July 15, 2014
https://issues.dlang.org/show_bug.cgi?id=2999

hsteoh@quickfur.ath.cx changed:

           What    |Removed                     |Added
----------------------------------------------------------------------------
                 CC|                            |hsteoh@quickfur.ath.cx

--- Comment #4 from hsteoh@quickfur.ath.cx ---
Wow this one is pretty funny:
-----
short foo() { return 1; }
int foo() { return 2; }
void main() {
    short s = foo();
    int i = foo();

    import std.stdio;
    writeln(s);
    writeln(i);
}
-----

Compiler output:
-----
test.d(4): Error: test.foo called with argument types () matches both:
test.d(1):     test.foo()
and:
test.d(2):     test.foo()
test.d(5): Error: test.foo called with argument types () matches both:
test.d(1):     test.foo()
and:
test.d(2):     test.foo()
-----

That's hilarious, since there's no way you can actually disambiguate between them! (Not that I know of, anyway.)

--
September 10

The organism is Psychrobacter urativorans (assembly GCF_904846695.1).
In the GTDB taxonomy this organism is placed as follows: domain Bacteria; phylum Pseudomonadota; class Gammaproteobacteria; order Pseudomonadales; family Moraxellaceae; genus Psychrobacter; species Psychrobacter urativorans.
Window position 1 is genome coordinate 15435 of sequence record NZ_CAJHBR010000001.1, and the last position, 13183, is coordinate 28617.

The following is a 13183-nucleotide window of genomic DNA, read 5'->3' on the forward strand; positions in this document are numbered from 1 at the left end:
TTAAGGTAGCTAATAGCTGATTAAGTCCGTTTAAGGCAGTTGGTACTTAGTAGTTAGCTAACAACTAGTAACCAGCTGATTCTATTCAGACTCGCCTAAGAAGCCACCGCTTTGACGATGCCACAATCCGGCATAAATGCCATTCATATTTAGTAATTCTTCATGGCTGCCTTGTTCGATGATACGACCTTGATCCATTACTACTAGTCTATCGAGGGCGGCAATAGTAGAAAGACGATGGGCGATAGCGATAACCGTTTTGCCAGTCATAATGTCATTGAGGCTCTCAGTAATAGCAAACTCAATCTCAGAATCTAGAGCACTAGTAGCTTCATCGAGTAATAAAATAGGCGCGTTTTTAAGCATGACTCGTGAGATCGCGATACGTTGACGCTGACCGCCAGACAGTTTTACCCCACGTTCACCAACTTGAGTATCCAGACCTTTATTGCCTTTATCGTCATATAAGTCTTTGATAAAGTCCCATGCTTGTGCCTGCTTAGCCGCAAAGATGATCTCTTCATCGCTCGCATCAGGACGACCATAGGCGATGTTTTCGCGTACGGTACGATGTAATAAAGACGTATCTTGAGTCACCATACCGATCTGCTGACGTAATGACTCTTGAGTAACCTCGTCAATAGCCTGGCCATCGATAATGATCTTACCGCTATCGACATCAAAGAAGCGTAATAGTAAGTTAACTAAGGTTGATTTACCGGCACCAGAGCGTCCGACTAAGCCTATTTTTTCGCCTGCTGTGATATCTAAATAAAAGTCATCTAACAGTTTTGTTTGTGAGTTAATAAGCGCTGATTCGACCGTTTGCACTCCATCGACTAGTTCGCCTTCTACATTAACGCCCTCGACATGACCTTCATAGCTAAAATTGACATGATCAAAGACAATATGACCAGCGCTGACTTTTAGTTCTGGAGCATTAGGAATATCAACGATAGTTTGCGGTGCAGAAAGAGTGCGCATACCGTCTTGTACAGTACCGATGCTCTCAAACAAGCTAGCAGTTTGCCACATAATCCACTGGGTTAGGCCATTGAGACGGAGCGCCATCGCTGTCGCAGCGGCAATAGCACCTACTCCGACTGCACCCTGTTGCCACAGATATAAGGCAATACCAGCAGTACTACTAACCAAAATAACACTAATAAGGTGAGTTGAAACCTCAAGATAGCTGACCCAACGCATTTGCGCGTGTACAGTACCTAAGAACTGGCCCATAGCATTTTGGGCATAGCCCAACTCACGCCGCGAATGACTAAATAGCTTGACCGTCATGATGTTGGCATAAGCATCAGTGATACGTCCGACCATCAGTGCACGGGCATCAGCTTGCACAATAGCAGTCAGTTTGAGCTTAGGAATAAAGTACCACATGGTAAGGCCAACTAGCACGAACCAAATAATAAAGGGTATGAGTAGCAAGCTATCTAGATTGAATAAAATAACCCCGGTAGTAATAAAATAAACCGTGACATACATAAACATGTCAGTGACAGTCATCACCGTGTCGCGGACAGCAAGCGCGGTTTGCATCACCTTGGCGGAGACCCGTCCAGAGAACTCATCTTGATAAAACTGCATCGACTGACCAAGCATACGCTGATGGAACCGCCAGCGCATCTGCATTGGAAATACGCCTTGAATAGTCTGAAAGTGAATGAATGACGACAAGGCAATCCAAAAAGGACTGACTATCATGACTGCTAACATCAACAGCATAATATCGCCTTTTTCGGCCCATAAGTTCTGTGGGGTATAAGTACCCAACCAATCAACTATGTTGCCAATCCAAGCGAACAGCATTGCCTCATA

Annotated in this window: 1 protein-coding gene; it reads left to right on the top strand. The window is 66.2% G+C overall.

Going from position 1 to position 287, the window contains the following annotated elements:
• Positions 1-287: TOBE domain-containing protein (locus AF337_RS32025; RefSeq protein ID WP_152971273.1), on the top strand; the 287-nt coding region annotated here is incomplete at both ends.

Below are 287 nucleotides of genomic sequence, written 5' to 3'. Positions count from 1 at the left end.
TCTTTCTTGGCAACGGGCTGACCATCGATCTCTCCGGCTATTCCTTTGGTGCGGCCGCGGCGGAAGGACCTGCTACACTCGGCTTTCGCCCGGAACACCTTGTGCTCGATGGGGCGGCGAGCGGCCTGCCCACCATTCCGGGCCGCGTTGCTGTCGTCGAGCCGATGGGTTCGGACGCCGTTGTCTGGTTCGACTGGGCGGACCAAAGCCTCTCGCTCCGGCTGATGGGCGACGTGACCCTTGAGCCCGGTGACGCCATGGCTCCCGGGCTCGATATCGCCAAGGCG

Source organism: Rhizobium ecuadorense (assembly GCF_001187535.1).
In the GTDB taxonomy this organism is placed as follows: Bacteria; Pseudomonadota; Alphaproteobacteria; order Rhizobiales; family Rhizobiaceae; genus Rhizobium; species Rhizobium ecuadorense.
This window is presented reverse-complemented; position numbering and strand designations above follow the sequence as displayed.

https://issues.dlang.org/show_bug.cgi?id=2999

RazvanN <razvan.nitu1305@gmail.com> changed:

           What    |Removed                     |Added
----------------------------------------------------------------------------
             Status|REOPENED                    |RESOLVED
                 CC|                            |razvan.nitu1305@gmail.com
         Resolution|---                         |WORKSFORME

--- Comment #5 from RazvanN <razvan.nitu1305@gmail.com> ---
Running the second examples now yields:

1
2

This is the expected behavior.

The first example still compiles. I assume that this is necessary in order to facilitate the compilation of the second example (for consistency reasons). In D, you have to implement both foo methods, so you must have the ability of overloading based on return type. Note that instantiating a C and calling foo will output an error.

C c = new C;
writeln(c.foo());    // foo called with arguments () matches both definitions

Closing as WORKSFORME.

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